Thanks to these higher payouts, Brewin Dolphin reckons that income investors can stick with the housebuilders for a while yet. But growth investors – who are more interested in gaining from rising share prices – should consider getting out.

But I think that even the income investors should consider moving their money elsewhere. Although dividend payments may continue to grow for a while yet, a bad bust would trigger dividend cuts later this decade. You can probably get more sustainable dividends in other sectors – tobacco, pharmaceuticals and consumer goods spring to mind.

And as Brewin says, if you’re looking more for a mix of growth and income, the case for switching out of housebuilders is all the stronger. Once again, pharmaceuticals could be a better bet, and I also think some small-caps look like an attractive, if riskier alternative. (I highlighted some decent small-cap stocks to buy earlier this year. If you’re not already a subscriber, sign up for a free trial and you’ll get four free magazines plus access to our full web archive where you can read the article.)

Of course, another option is to use some of your sale proceeds to boost your cash balance. There’s no shame in holding some cash when a bull market is five years old and several housebuilder stocks have trebled.

• This article is taken from our free daily investment email, Money Morning. Sign up to Money Morning here.

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  • mr clyde

    This is a reasonable argument against ploughing your life-savings into a housebuilder tomorrow! But what if you bought at the bottom, and have received enough dividends, normal or otherwise, to virtually recoup your initial costs!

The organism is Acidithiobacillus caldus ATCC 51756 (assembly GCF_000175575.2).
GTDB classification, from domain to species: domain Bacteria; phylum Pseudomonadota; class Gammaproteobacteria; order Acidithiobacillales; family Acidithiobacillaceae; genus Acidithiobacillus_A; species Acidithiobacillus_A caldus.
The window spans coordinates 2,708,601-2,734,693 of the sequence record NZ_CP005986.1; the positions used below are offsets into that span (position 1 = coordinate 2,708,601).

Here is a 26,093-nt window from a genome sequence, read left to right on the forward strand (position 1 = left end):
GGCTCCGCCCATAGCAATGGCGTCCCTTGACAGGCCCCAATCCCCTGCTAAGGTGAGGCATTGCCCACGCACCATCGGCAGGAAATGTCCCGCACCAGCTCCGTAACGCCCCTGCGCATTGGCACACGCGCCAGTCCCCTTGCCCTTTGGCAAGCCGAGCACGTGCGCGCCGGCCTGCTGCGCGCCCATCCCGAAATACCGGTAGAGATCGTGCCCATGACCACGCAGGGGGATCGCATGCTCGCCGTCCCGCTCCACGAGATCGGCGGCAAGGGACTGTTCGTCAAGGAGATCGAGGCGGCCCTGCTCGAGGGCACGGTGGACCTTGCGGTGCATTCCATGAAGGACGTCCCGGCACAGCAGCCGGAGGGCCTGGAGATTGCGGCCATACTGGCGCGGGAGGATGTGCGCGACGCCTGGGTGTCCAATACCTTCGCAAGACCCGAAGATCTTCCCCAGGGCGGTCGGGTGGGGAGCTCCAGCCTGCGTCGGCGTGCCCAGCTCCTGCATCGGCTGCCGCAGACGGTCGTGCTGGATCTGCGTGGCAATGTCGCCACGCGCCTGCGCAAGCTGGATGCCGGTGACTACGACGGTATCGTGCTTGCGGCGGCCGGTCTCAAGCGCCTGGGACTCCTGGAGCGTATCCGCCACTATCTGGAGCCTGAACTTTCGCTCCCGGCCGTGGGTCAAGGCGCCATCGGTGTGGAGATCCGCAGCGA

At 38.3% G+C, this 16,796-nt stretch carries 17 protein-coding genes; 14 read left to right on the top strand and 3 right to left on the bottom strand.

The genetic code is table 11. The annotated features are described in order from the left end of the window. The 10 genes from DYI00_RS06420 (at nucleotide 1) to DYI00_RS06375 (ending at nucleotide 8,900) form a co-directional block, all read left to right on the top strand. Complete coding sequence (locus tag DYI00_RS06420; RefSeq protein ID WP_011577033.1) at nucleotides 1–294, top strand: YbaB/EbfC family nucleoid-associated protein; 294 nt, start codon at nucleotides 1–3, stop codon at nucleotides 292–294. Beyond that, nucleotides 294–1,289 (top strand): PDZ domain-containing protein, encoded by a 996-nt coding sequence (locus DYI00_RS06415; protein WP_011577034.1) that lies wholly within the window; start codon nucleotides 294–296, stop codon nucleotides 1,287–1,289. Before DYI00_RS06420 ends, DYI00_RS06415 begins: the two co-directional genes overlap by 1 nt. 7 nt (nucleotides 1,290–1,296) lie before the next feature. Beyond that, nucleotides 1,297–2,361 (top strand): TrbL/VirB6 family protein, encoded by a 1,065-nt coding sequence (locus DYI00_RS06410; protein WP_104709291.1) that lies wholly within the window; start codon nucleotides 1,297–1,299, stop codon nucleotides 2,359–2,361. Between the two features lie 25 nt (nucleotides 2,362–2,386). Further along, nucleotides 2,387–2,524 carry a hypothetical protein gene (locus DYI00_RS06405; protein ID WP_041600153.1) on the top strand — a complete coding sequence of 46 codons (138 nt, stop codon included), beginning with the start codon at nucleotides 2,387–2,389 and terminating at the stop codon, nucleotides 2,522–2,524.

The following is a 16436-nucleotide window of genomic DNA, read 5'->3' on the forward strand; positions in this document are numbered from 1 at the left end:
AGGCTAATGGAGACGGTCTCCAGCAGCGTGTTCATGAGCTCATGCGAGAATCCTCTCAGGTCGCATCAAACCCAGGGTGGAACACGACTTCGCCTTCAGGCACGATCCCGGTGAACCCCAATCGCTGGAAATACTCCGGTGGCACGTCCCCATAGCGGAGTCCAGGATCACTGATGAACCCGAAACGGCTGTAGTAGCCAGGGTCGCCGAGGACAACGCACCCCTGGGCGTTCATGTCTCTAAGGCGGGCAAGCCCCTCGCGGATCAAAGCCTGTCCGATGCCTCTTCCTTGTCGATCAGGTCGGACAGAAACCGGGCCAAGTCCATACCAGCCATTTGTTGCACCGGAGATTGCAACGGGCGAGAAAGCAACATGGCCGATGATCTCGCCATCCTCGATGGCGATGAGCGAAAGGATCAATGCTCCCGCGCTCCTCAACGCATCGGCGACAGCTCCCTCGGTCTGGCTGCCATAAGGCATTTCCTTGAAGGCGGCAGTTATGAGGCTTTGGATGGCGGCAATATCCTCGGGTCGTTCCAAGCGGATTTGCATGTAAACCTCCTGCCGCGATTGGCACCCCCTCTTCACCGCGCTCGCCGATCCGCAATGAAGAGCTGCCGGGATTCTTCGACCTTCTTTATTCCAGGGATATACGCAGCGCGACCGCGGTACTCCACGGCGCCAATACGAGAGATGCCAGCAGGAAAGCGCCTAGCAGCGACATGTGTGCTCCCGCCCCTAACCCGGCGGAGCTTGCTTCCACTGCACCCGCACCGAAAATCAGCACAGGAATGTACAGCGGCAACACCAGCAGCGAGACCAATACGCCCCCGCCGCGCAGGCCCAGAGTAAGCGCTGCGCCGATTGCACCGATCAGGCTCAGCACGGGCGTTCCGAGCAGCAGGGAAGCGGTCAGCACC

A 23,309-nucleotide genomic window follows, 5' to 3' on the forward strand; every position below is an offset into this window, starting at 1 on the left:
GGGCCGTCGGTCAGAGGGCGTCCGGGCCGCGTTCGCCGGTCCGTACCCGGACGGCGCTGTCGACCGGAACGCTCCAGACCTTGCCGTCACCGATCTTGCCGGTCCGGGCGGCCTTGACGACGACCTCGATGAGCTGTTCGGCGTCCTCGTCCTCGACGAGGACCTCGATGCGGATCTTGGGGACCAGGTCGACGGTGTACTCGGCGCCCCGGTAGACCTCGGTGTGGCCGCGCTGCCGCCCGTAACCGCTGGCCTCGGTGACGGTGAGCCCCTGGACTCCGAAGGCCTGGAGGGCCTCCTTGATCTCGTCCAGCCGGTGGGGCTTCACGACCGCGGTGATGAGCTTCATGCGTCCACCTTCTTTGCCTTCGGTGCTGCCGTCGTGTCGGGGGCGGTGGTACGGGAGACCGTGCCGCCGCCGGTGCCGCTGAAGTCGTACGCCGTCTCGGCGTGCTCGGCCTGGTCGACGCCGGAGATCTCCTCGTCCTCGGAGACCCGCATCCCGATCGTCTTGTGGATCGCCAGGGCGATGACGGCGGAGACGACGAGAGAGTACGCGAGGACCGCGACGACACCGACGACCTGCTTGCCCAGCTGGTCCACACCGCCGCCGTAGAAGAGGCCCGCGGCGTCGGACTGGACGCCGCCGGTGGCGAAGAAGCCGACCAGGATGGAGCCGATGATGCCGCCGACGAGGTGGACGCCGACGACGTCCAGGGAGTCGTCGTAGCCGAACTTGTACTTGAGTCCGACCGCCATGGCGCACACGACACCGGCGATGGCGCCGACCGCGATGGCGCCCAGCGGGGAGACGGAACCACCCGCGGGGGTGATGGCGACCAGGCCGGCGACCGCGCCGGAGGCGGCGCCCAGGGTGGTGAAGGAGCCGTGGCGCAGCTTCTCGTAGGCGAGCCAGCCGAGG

I’m running my profits thank you very much.

  • dialucrii

    I’m a little confused, you agree with his reasoning in so far as it applies to new investors, but suggest it doesn’t apply to you because you have already made money in the sector? Surely it’s either a good sector to be in today or or it’s not. The amount you have made in it to date is completely irrelevant to that assessment.

  • mr clyde

    If the outcome ‘housebuilders shares will fall’ is a certainty then you would be right but it is not. It is actually a probability and the probability of success attached to the performance of my investment from inception is different to the probability attached to a new investor jumping in now. If I sell up I then have to find an investment that will have an equal or better chance of making/not losing money which is more difficult for me, therefore I’m sticking. In effect sometimes the devil you know is better than the devil you don’t.

    • mr clyde

      Sorry, I mis-stated the outcome what I meant was ‘Housebuilders total return will fall’ i.e. combination of share price movement and dividends paid.

  • Ed Bowsher

    Hi mr clyde,

    Well done for buying at the bottom! I wish I had been as wise as you. And, of course, you’re welcome to run your profits. I wouldn’t claim that I get it right every time, and heck, it’s your money. 🙂

    That said, I agree with dialucrii, it’s where we are now that counts. Given that you seem to be primarily an income investor, there’s a case for hanging on for a while yet. But I think you should consider getting out before 2016 – don’t forget that dividends could be cut if things go badly wrong.


    • mr clyde

      Thanks Ed – was just clarifying response as you posted. Agree on 2016 though.

  • mr clyde

    I guess what I was trying to say is that, by your and dialucrii’s argument, there should only be two possible recommends for any share, namely Buy or Sell. You would be pretty unique if you didn’t accept that Hold is also valid.

  • dialucrii

    @ Mr Clyde,